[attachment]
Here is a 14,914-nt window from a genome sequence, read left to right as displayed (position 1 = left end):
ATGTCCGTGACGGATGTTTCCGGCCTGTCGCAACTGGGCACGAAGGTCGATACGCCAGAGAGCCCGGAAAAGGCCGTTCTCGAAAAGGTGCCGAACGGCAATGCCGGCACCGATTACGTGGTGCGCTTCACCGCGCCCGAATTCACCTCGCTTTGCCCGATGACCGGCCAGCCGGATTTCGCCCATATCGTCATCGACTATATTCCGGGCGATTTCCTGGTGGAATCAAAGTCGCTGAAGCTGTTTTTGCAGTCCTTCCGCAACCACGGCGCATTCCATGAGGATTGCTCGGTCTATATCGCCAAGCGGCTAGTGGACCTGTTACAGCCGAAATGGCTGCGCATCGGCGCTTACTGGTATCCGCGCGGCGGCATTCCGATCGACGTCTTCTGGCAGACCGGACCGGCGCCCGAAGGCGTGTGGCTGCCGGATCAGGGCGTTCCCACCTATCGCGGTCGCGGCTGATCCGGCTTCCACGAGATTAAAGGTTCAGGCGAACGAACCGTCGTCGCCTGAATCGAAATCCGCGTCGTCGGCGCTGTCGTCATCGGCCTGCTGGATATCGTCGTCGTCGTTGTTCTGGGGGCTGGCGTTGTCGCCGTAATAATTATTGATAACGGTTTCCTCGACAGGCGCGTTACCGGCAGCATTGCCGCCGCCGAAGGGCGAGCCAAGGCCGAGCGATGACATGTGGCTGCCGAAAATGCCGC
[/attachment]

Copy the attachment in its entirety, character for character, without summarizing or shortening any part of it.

Here is a 14,914-nt window from a genome sequence, read left to right as displayed (position 1 = left end):
ATGTCCGTGACGGATGTTTCCGGCCTGTCGCAACTGGGCACGAAGGTCGATACGCCAGAGAGCCCGGAAAAGGCCGTTCTCGAAAAGGTGCCGAACGGCAATGCCGGCACCGATTACGTGGTGCGCTTCACCGCGCCCGAATTCACCTCGCTTTGCCCGATGACCGGCCAGCCGGATTTCGCCCATATCGTCATCGACTATATTCCGGGCGATTTCCTGGTGGAATCAAAGTCGCTGAAGCTGTTTTTGCAGTCCTTCCGCAACCACGGCGCATTCCATGAGGATTGCTCGGTCTATATCGCCAAGCGGCTAGTGGACCTGTTACAGCCGAAATGGCTGCGCATCGGCGCTTACTGGTATCCGCGCGGCGGCATTCCGATCGACGTCTTCTGGCAGACCGGACCGGCGCCCGAAGGCGTGTGGCTGCCGGATCAGGGCGTTCCCACCTATCGCGGTCGCGGCTGATCCGGCTTCCACGAGATTAAAGGTTCAGGCGAACGAACCGTCGTCGCCTGAATCGAAATCCGCGTCGTCGGCGCTGTCGTCATCGGCCTGCTGGATATCGTCGTCGTCGTTGTTCTGGGGGCTGGCGTTGTCGCCGTAATAATTATTGATAACGGTTTCCTCGACAGGCGCGTTACCGGCAGCATTGCCGCCGCCGAAGGGCGAGCCAAGGCCGAGCGATGACATGTGGCTGCCGAAAATGCCGC